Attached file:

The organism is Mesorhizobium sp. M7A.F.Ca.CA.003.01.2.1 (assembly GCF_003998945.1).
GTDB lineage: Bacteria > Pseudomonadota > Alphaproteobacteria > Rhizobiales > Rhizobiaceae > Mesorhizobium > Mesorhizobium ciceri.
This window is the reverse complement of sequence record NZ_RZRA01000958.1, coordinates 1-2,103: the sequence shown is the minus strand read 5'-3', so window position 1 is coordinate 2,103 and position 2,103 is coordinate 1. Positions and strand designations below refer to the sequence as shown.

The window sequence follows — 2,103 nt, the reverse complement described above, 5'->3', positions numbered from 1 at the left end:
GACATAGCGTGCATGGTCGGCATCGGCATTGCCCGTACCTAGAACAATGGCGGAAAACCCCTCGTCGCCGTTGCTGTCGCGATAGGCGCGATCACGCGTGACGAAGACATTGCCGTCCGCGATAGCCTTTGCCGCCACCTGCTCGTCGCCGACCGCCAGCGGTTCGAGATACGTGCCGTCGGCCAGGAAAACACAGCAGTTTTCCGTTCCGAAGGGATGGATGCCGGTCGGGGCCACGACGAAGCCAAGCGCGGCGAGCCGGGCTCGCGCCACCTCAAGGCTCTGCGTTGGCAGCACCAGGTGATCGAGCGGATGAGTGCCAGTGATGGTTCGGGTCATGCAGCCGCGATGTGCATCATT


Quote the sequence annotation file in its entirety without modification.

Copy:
The organism is Mesorhizobium sp. M7A.F.Ca.CA.003.01.2.1 (assembly GCF_003998945.1).
GTDB lineage: Bacteria > Pseudomonadota > Alphaproteobacteria > Rhizobiales > Rhizobiaceae > Mesorhizobium > Mesorhizobium ciceri.
This window is the reverse complement of sequence record NZ_RZRA01000958.1, coordinates 1-2,103: the sequence shown is the minus strand read 5'-3', so window position 1 is coordinate 2,103 and position 2,103 is coordinate 1. Positions and strand designations below refer to the sequence as shown.

The window sequence follows — 2,103 nt, the reverse complement described above, 5'->3', positions numbered from 1 at the left end:
GACATAGCGTGCATGGTCGGCATCGGCATTGCCCGTACCTAGAACAATGGCGGAAAACCCCTCGTCGCCGTTGCTGTCGCGATAGGCGCGATCACGCGTGACGAAGACATTGCCGTCCGCGATAGCCTTTGCCGCCACCTGCTCGTCGCCGACCGCCAGCGGTTCGAGATACGTGCCGTCGGCCAGGAAAACACAGCAGTTTTCCGTTCCGAAGGGATGGATGCCGGTCGGGGCCACGACGAAGCCAAGCGCGGCGAGCCGGGCTCGCGCCACCTCAAGGCTCTGCGTTGGCAGCACCAGGTGATCGAGCGGATGAGTGCCAGTGATGGTTCGGGTCATGCAGCCGCGATGTGCATCATT